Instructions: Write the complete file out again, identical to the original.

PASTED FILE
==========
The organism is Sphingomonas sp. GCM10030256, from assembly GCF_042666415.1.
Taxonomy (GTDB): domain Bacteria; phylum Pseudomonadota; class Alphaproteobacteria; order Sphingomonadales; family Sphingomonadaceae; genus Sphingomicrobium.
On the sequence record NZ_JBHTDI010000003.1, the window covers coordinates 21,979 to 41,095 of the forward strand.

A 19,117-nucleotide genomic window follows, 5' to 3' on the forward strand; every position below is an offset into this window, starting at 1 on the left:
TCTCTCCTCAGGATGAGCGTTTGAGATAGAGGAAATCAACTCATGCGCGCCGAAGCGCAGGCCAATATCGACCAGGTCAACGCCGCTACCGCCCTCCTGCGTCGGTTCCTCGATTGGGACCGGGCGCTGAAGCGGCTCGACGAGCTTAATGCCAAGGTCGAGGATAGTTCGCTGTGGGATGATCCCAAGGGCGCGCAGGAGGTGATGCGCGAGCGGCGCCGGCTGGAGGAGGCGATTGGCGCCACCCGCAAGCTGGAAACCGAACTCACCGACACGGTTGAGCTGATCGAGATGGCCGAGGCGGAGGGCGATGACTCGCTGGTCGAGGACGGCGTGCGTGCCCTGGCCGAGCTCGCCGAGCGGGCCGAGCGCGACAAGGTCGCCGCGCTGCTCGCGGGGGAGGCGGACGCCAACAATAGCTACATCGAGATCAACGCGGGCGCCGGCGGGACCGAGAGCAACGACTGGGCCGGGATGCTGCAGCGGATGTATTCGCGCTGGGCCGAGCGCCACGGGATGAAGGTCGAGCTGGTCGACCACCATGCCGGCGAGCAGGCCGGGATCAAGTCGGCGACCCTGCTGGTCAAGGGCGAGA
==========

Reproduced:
The organism is Sphingomonas sp. GCM10030256, from assembly GCF_042666415.1.
Taxonomy (GTDB): domain Bacteria; phylum Pseudomonadota; class Alphaproteobacteria; order Sphingomonadales; family Sphingomonadaceae; genus Sphingomicrobium.
On the sequence record NZ_JBHTDI010000003.1, the window covers coordinates 21,979 to 41,095 of the forward strand.

A 19,117-nucleotide genomic window follows, 5' to 3' on the forward strand; every position below is an offset into this window, starting at 1 on the left:
TCTCTCCTCAGGATGAGCGTTTGAGATAGAGGAAATCAACTCATGCGCGCCGAAGCGCAGGCCAATATCGACCAGGTCAACGCCGCTACCGCCCTCCTGCGTCGGTTCCTCGATTGGGACCGGGCGCTGAAGCGGCTCGACGAGCTTAATGCCAAGGTCGAGGATAGTTCGCTGTGGGATGATCCCAAGGGCGCGCAGGAGGTGATGCGCGAGCGGCGCCGGCTGGAGGAGGCGATTGGCGCCACCCGCAAGCTGGAAACCGAACTCACCGACACGGTTGAGCTGATCGAGATGGCCGAGGCGGAGGGCGATGACTCGCTGGTCGAGGACGGCGTGCGTGCCCTGGCCGAGCTCGCCGAGCGGGCCGAGCGCGACAAGGTCGCCGCGCTGCTCGCGGGGGAGGCGGACGCCAACAATAGCTACATCGAGATCAACGCGGGCGCCGGCGGGACCGAGAGCAACGACTGGGCCGGGATGCTGCAGCGGATGTATTCGCGCTGGGCCGAGCGCCACGGGATGAAGGTCGAGCTGGTCGACCACCATGCCGGCGAGCAGGCCGGGATCAAGTCGGCGACCCTGCTGGTCAAGGGCGAGA